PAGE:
It has been a long time since I read Schopenhauer, but I remember I used to laugh at some of his aphorisms. His comments about women notwithstanding, The World as Will and Idea (sic) is a truly important book in the history of modern thought. Modern philosophy shoud take it more seriously simply because of all the problems it raises.

I read this, I think, the summer after I had completed a graduate course in Hegel's Phenomenology. Schopenhauer was not much studied and there wasn't a course which...more
Stefan Katz
German Idealism at its most profound.

That Schopenhauer rejected worldly activity in his idea of the Will shows us how much modern society had impacted on this generation of thinkers, to the extent they tried desperately to avoid its influence.

An excellent work for anyone wanting to see how the old and new worlds collided in the 19th century.
Ruhat alp
Schopenhauer felsefesi özet: http://youtu.be/g3w3Wci7ENg.
Hayatı tespih yapmış üstad!.
Cameron
A strange character but his ramblings are interesting and were historically influential.
David
Even more awesome!!!
Lee Fitzsimmons
A beautiful mind gone bad...
Andy Cross
辛涩难以下咽
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  • Matter and Memory
  • Untimely Meditations
  • Truth and Method
  • Culture and Value
  • A Treatise Concerning the Principles of Human Knowledge
  • The Ego and Its Own
  • Critique of Judgment
  • Philosophy and the Mirror of Nature
  • Nietzsche and Philosophy (European Perspectives)
  • The Philosophy of History
  • Phenomenology of Perception
  • Basic Writings: Ten Key Essays, plus the Introduction to Being and Time
  • Nietzsche: Philosopher, Psychologist, Antichrist
  • A Treatise of Human Nature
  • Leibniz: Philosophical Essays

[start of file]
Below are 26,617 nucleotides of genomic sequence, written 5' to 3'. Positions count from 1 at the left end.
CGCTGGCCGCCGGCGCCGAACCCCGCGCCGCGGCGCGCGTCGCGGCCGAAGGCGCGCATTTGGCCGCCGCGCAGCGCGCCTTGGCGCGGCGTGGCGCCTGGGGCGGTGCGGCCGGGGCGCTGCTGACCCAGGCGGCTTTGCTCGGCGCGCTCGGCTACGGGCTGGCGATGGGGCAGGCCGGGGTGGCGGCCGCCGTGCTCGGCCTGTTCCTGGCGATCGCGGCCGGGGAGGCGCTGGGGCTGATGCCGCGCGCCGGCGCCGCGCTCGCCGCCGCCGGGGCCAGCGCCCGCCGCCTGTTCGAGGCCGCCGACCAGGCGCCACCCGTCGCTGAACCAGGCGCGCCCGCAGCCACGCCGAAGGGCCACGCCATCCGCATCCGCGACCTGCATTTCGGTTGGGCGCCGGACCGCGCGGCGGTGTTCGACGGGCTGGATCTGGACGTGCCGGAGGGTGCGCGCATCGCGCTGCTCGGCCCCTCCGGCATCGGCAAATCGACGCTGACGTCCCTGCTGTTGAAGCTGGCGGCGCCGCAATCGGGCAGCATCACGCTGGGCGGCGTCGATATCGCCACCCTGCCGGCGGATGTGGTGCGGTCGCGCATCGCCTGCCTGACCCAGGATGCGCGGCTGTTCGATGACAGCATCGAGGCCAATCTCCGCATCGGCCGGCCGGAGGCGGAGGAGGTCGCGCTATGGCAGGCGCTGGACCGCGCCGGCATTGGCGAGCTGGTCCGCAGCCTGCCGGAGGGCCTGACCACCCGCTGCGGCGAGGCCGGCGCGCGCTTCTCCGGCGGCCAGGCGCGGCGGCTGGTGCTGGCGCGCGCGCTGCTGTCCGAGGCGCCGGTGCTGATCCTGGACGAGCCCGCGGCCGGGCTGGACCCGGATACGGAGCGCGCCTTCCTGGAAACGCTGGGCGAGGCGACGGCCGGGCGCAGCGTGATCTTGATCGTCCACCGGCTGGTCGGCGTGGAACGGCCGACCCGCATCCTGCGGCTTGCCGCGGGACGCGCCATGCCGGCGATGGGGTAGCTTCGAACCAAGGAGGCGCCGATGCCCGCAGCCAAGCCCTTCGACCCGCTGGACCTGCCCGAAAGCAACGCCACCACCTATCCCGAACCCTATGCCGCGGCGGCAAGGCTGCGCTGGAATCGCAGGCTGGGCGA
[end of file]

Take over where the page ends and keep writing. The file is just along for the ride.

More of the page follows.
• Cartesian Meditations: An Introduction to Phenomenology
  • Totality and Infinity:  An Essay on Exteriority
  • Process and Reality
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Arthur Schopenhauer was a German philosopher best known for his work The World as Will and Representation. Schopenhauer attempted to make his career as an academic by correcting and expanding Immanuel Kant's philosophy concerning the way in which we experience the world.

More about Arthur Schopenhauer...
The World as Will and Representation, Vol 1 Essays and Aphorisms The Art of Always Being Right The Wisdom of Life On the Suffering of the World

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“Whatever torch we kindle, and whatever space it may illuminate, our horizon will always remain encircled by the depth of night.” 30 likes
“However, for the man who studies to gain insight, books and studies are merely rungs of the ladder on which he climbs to the summit of knowledge. As soon as a rung has raised him up one step, he leaves it behind. On the other hand, the many who study in order to fill their memory do not use the rungs of the ladder for climbing, but take them off and load themselves with them to take away, rejoicing at the increasing weight of the burden. They remain below forever, because they bear what should have bourne them.” 23 likes